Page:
How to Have the Last Word (on the command-line)

December 12, 2014

Have you ever done this?

% mkdir some_dir
% cd some_dir

Did you type some_dir twice? Here’s the same task, done in 3 different ways.

Worst: doing it manually

doing it manually

This is the looooong way. I’m typing everything and pretending I’m on a typewriter.

Better: using the history

using the history

I’m using !$ (the last word from the previous command) instead of typing it out. Better still, I’m using ‘magic-space’ to do automatic history expansion and check what I’m going to get.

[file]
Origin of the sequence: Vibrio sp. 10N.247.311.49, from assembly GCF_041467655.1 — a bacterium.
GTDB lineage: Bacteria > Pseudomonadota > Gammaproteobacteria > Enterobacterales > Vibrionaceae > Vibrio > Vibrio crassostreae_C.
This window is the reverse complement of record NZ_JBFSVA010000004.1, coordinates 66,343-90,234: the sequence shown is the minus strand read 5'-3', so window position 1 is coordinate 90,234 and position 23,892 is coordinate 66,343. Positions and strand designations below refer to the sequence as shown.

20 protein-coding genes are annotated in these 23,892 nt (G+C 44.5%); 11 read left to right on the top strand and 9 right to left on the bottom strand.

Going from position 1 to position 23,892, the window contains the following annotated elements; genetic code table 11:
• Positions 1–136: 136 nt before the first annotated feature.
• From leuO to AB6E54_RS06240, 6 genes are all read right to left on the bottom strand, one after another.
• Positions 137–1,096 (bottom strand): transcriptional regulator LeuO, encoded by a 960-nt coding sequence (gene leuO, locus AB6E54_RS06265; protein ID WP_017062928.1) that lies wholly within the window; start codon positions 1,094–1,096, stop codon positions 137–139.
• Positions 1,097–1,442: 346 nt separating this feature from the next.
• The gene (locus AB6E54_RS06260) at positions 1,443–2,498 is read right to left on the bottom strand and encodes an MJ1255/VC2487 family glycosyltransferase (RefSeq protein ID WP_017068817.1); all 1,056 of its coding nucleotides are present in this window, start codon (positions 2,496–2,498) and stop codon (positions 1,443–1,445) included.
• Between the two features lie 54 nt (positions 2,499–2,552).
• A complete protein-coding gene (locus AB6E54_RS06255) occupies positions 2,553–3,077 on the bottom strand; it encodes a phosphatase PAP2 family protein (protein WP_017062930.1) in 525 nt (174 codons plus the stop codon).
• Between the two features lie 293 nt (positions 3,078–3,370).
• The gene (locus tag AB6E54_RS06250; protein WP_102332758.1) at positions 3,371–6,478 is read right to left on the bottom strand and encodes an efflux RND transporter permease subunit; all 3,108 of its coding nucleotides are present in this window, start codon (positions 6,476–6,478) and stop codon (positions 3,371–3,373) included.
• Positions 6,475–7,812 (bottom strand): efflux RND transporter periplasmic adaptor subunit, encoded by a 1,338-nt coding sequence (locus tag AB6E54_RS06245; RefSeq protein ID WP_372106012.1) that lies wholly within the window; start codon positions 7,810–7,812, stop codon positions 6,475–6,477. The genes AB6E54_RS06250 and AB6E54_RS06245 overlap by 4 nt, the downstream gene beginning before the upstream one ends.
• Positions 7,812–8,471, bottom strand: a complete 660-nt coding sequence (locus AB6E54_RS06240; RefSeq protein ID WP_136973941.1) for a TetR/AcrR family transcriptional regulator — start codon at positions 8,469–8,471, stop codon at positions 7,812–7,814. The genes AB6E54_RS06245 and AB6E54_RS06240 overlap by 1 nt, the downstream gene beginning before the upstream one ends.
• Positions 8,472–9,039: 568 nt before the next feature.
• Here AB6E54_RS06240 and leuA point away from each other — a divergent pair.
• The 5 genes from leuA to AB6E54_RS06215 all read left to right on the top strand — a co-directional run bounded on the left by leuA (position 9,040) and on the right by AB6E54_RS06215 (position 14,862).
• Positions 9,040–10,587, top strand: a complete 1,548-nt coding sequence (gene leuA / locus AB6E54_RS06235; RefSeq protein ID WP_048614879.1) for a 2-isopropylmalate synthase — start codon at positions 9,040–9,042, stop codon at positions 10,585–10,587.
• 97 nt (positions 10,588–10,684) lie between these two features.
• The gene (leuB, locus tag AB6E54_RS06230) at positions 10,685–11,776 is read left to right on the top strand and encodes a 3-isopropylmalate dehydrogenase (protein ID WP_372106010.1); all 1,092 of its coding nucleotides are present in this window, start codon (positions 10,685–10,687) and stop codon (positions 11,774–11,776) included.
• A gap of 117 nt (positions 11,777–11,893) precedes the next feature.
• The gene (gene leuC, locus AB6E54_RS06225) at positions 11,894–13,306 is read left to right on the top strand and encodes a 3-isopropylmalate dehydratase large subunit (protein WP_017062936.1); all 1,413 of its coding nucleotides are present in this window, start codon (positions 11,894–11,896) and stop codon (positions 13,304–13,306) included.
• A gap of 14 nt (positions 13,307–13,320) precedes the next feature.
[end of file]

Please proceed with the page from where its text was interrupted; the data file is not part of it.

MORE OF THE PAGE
More on “magic-space” on this page, scroll to slide 15.

Best: using ESC-.

using esc-dot

How did the directory’s name just appear? There is a keyboard shortcut for that and it’s already configured on your terminal: just type ESC followed by the period (ESC-.).

(It also works as META-. or ALT-.)

If you keep pressing ESC-., it will traverse the history backward and insert the last word from previous commands.


There are a lot of commands that take a “target” as their last argument:

It’s not uncommon to chain multiple of these commands on the same “target”. You just created directory, you might very well want to step into it.

Let the command-line help.

Discussion, links, and tweets

Follow me on Twitter